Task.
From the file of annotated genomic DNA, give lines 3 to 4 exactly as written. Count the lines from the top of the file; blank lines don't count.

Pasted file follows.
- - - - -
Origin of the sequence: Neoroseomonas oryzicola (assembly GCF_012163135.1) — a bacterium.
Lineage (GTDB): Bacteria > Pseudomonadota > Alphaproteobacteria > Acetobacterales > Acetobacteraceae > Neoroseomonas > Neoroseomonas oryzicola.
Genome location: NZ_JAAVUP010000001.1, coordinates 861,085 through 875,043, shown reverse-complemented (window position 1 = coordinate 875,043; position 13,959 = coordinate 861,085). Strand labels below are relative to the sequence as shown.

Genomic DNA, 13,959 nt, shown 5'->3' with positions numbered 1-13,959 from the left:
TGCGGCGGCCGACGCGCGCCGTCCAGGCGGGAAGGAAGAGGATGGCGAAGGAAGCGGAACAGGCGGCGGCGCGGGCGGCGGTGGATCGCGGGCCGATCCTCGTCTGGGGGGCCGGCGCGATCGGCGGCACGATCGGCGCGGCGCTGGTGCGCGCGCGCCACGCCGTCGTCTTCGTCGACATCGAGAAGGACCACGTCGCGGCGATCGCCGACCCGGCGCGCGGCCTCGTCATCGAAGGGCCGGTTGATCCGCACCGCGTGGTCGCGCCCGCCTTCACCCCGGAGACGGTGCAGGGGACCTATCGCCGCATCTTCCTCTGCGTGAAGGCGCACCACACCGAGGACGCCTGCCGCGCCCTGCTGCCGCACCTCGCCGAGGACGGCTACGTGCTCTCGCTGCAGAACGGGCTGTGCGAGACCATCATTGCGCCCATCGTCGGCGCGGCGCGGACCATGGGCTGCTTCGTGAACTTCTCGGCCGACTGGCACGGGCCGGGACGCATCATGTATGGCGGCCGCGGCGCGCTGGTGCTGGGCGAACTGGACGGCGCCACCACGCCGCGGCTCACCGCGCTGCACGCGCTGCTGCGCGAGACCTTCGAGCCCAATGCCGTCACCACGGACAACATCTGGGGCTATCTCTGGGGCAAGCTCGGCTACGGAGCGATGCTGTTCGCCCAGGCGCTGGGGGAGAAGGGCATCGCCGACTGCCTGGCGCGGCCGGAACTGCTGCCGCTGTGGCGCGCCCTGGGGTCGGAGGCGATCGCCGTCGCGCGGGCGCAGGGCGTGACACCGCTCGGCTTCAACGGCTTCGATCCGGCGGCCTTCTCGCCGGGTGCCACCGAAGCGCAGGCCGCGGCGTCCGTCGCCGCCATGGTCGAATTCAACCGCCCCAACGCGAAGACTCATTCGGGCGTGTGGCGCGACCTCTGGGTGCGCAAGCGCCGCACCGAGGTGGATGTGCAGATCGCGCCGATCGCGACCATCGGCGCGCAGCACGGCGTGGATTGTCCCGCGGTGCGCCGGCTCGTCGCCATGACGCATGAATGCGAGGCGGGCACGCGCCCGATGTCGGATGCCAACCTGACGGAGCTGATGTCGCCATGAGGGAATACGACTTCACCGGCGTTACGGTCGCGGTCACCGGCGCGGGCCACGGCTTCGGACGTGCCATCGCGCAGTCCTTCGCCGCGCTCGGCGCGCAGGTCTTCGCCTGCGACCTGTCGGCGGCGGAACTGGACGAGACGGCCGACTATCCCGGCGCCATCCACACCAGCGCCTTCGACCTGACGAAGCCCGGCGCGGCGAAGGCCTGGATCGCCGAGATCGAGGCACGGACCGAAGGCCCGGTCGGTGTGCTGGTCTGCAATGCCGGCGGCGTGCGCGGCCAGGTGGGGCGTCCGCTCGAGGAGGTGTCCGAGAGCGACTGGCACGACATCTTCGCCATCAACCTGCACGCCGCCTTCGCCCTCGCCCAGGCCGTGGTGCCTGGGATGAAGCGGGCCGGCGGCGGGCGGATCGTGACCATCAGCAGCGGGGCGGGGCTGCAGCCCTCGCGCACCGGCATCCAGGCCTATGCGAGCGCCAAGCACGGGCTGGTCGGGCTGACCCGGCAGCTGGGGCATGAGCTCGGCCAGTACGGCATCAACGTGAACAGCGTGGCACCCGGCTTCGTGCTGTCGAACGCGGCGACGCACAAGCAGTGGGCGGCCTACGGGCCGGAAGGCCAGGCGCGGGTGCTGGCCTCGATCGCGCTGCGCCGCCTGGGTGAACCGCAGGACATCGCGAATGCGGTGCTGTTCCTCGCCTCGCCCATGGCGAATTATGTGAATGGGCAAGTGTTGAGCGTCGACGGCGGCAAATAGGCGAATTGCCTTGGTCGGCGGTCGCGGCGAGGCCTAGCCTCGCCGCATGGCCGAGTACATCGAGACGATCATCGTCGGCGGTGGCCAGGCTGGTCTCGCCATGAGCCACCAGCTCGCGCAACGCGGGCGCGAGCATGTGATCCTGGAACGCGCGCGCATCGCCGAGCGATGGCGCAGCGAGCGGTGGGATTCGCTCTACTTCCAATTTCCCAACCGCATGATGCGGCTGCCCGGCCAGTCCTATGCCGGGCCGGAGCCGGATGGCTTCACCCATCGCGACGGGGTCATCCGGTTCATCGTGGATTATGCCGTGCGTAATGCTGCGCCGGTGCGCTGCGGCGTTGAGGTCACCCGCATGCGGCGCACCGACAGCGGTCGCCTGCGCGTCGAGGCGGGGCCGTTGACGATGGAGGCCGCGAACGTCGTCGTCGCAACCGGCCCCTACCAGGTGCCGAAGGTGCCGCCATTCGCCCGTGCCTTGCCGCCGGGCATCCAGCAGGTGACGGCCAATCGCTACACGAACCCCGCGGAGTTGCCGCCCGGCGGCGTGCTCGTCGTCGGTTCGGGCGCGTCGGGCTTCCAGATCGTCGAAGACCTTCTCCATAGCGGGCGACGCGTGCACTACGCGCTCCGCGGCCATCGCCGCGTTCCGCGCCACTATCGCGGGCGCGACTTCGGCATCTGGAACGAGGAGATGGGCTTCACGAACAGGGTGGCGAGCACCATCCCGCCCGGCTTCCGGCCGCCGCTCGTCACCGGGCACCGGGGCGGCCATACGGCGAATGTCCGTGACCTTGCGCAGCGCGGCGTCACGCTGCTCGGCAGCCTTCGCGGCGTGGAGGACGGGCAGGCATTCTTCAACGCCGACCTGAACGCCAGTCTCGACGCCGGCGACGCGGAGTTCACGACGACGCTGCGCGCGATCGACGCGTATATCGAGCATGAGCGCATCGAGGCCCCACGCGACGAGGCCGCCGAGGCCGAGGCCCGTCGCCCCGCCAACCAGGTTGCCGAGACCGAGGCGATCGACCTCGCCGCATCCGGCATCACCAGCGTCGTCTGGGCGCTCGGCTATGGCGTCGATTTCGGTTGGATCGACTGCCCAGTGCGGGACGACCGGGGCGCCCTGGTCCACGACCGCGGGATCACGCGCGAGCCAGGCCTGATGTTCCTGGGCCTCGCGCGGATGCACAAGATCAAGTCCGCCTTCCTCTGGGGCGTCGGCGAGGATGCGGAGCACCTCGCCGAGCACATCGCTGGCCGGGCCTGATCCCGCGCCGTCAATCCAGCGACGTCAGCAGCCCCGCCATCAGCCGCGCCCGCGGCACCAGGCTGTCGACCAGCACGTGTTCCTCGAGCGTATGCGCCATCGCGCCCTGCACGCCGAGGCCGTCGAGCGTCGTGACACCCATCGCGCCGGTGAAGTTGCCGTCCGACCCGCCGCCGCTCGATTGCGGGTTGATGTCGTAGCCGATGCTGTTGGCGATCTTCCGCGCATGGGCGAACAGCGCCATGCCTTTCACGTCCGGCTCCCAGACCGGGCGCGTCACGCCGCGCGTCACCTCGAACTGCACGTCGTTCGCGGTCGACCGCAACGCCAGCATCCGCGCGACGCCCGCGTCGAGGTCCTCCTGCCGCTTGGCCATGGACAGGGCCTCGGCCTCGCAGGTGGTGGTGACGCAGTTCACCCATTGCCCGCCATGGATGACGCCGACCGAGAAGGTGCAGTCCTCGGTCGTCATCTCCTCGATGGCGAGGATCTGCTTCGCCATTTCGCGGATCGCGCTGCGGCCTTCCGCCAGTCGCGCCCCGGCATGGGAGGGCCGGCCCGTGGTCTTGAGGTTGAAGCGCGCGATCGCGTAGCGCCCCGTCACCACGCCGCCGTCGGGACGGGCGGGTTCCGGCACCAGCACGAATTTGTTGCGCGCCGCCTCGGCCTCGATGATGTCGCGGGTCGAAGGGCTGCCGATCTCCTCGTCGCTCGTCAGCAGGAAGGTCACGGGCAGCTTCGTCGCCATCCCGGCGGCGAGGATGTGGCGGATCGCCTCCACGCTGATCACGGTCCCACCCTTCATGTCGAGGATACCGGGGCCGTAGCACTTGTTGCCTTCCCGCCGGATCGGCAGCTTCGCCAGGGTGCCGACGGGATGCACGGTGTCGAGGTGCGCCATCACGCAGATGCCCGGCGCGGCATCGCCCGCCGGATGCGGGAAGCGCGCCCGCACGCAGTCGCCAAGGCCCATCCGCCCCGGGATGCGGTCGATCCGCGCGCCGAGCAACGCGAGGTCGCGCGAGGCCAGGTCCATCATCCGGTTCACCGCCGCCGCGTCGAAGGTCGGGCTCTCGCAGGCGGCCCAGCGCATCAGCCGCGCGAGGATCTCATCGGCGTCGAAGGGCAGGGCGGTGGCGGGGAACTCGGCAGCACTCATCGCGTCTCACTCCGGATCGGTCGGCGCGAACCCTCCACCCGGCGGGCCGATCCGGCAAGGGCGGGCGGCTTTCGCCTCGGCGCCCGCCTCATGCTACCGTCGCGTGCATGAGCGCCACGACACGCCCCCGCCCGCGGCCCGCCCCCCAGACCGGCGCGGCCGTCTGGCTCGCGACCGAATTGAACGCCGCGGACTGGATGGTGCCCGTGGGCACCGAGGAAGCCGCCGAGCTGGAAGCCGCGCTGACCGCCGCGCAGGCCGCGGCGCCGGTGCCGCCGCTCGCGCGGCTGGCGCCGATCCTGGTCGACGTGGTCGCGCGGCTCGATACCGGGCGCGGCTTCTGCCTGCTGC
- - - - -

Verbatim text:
Genome location: NZ_JAAVUP010000001.1, coordinates 861,085 through 875,043, shown reverse-complemented (window position 1 = coordinate 875,043; position 13,959 = coordinate 861,085). Strand labels below are relative to the sequence as shown.

Genomic DNA, 13,959 nt, shown 5'->3' with positions numbered 1-13,959 from the left: